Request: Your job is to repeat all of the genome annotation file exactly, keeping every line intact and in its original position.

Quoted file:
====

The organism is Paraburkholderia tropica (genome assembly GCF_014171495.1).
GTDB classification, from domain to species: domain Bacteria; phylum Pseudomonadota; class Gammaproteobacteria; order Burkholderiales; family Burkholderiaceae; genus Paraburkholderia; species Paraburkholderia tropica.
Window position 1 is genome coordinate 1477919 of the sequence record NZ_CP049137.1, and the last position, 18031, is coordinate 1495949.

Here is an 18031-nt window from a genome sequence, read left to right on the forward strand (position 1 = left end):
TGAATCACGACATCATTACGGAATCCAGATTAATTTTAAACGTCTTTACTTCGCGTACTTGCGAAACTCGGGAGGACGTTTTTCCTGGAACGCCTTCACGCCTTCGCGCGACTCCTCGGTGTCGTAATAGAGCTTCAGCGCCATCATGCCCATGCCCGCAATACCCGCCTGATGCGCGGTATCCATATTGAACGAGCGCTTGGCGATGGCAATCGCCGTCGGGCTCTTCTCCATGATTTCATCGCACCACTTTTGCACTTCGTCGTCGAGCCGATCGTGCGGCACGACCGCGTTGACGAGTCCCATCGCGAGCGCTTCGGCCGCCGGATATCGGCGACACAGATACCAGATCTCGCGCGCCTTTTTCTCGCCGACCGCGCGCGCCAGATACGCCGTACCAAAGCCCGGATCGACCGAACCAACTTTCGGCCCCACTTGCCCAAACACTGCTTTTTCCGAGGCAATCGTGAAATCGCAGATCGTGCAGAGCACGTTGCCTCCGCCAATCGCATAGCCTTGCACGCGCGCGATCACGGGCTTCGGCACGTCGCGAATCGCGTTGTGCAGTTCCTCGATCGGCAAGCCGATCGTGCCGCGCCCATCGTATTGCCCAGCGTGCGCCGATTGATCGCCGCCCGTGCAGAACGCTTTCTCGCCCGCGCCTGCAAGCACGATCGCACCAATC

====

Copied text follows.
The organism is Paraburkholderia tropica (genome assembly GCF_014171495.1).
GTDB classification, from domain to species: domain Bacteria; phylum Pseudomonadota; class Gammaproteobacteria; order Burkholderiales; family Burkholderiaceae; genus Paraburkholderia; species Paraburkholderia tropica.
Window position 1 is genome coordinate 1477919 of the sequence record NZ_CP049137.1, and the last position, 18031, is coordinate 1495949.

Here is an 18031-nt window from a genome sequence, read left to right on the forward strand (position 1 = left end):
TGAATCACGACATCATTACGGAATCCAGATTAATTTTAAACGTCTTTACTTCGCGTACTTGCGAAACTCGGGAGGACGTTTTTCCTGGAACGCCTTCACGCCTTCGCGCGACTCCTCGGTGTCGTAATAGAGCTTCAGCGCCATCATGCCCATGCCCGCAATACCCGCCTGATGCGCGGTATCCATATTGAACGAGCGCTTGGCGATGGCAATCGCCGTCGGGCTCTTCTCCATGATTTCATCGCACCACTTTTGCACTTCGTCGTCGAGCCGATCGTGCGGCACGACCGCGTTGACGAGTCCCATCGCGAGCGCTTCGGCCGCCGGATATCGGCGACACAGATACCAGATCTCGCGCGCCTTTTTCTCGCCGACCGCGCGCGCCAGATACGCCGTACCAAAGCCCGGATCGACCGAACCAACTTTCGGCCCCACTTGCCCAAACACTGCTTTTTCCGAGGCAATCGTGAAATCGCAGATCGTGCAGAGCACGTTGCCTCCGCCAATCGCATAGCCTTGCACGCGCGCGATCACGGGCTTCGGCACGTCGCGAATCGCGTTGTGCAGTTCCTCGATCGGCAAGCCGATCGTGCCGCGCCCATCGTATTGCCCAGCGTGCGCCGATTGATCGCCGCCCGTGCAGAACGCTTTCTCGCCCGCGCCTGCAAGCACGATCGCACCAATC